Theme: Arts & Culture
Langston Hughes Performing Arts Institute has been a venue for Black performing arts in the Central Area since the 1970s. From its humble beginnings as a community center, Langston Hughes has been the home of innovative performances, films, and educational programs celebrating global Black excellence.
The building was originally home to the congregation of Chevra Bikur Cholim, who settled in the Central Area in 1915 and commissioned architect Marcus Priteca to build their synagogue, using a design that was emblematic of most American orthodox synagogues at the time. The congregation sold the building to the City of Seattle in 1969 after relocating to the Seward Park neighborhood.
With funds from the federal Model Cities Program, a government initiative for urban renewal, the former synagogue was revamped into the Yesler-Atlantic Community Center, offering a remarkable array of free and low-cost activities administered by Seattle’s Parks and Recreation Department. Classes for children and adults ranged from language instruction to writing, theater, and arts and crafts, reflecting the community’s Black and Asian cultures.
The 1970s saw an increase in the Black population in Seattle, especially in the Central Area. Given this demographic shift, the Parks board of commissioners proposed the name of the center be changed. After soliciting suggestions, the board agreed on renaming the community center Langston Hughes Cultural Arts Center in 1974.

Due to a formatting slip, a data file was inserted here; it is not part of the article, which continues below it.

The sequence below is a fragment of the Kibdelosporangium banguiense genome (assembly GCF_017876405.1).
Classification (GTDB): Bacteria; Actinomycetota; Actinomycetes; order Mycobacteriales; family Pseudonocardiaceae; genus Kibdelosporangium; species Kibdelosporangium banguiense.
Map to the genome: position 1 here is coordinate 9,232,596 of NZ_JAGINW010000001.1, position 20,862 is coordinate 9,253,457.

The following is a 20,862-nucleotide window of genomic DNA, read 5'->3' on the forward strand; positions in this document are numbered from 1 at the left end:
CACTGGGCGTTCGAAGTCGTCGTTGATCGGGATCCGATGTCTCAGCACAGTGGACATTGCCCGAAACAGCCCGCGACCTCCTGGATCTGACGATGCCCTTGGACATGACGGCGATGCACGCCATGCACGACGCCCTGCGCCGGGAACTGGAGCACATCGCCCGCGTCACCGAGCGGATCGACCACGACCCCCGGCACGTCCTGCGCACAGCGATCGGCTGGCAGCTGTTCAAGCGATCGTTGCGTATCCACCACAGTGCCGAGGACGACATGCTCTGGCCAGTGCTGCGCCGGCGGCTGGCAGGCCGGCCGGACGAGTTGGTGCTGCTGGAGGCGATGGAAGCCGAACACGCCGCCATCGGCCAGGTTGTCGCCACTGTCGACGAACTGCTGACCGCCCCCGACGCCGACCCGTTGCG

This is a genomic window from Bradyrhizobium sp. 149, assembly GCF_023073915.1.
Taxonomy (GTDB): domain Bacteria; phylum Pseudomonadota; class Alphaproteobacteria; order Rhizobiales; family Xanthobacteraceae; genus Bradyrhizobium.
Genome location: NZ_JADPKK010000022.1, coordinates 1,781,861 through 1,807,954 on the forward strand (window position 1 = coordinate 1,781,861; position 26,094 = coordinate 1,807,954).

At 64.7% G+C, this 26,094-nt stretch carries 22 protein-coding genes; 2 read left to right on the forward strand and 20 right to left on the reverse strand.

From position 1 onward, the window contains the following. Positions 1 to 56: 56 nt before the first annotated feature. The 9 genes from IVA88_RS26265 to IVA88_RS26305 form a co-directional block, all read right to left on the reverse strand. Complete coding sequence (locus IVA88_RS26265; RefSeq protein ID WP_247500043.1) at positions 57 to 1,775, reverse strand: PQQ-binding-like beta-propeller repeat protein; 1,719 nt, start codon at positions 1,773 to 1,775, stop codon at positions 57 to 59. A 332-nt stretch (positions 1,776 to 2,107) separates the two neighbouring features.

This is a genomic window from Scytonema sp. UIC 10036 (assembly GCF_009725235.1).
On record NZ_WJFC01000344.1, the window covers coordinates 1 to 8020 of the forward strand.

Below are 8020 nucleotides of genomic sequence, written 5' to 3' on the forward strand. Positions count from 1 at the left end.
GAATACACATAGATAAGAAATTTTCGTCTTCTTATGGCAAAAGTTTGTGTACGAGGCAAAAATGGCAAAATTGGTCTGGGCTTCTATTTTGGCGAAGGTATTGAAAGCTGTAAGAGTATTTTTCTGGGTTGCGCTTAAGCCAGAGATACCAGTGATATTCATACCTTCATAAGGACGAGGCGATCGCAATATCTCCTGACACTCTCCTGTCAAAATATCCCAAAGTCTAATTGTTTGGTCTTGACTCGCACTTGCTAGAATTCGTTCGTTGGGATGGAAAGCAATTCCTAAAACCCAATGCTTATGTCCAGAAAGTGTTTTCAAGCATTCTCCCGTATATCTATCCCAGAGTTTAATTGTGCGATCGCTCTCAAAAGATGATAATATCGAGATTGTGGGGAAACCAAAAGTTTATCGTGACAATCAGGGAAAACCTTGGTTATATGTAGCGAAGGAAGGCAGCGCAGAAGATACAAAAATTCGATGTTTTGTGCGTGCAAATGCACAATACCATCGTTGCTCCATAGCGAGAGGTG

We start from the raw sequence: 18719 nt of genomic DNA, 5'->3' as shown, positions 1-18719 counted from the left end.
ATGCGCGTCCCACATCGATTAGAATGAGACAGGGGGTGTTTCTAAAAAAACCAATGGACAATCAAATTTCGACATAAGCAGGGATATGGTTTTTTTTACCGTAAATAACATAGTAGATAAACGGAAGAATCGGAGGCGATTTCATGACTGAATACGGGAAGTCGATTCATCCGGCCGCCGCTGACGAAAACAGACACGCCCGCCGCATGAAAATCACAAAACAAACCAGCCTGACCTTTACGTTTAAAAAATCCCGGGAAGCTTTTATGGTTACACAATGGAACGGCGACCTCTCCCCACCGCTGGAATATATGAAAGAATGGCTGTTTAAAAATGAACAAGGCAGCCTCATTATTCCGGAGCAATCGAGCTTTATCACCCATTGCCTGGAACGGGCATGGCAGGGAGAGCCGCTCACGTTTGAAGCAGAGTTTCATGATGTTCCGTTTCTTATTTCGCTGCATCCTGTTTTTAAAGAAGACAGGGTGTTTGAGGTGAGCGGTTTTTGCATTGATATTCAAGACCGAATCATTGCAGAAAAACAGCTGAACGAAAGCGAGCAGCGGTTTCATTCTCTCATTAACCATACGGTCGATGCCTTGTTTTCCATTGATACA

A more formal performing arts program developed over the next three decades. Langston Hughes gave the Paul Robeson Community Theater Group an in-house residency starting in 1980. African dance, language, and music classes were in high demand. Hip hop classes and performances became a staple starting in the late 1980s. In 2003, Langston Hughes launched an African American film festival, which remains a major annual program today.
In 2010, the building received a long-awaited renovation. Management of the building was transferred to the city’s Office of Arts and Culture three years later. A final name change also took place in 2013: Langston Hughes Performing Arts Institute (LHPAI).
Housed at LHPAI, and created to lift and advance the mission of LHPAI as a hub for African American arts, the nonprofit LANGSTON leads arts programming for innovative film, music, dance, and theater. Other tenants at LHPAI include the Central District Forum for Arts & Ideas and the Historic Central Area Arts & Cultural District.